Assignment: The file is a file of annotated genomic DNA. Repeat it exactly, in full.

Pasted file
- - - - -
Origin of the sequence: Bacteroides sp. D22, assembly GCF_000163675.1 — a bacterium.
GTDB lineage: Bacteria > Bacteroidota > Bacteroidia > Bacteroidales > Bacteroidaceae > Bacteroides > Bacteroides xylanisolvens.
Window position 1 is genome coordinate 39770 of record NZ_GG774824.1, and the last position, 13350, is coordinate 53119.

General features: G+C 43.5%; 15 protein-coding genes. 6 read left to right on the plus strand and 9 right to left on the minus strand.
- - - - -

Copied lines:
Origin of the sequence: Bacteroides sp. D22, assembly GCF_000163675.1 — a bacterium.
GTDB lineage: Bacteria > Bacteroidota > Bacteroidia > Bacteroidales > Bacteroidaceae > Bacteroides > Bacteroides xylanisolvens.
Window position 1 is genome coordinate 39770 of record NZ_GG774824.1, and the last position, 13350, is coordinate 53119.

General features: G+C 43.5%; 15 protein-coding genes. 6 read left to right on the plus strand and 9 right to left on the minus strand.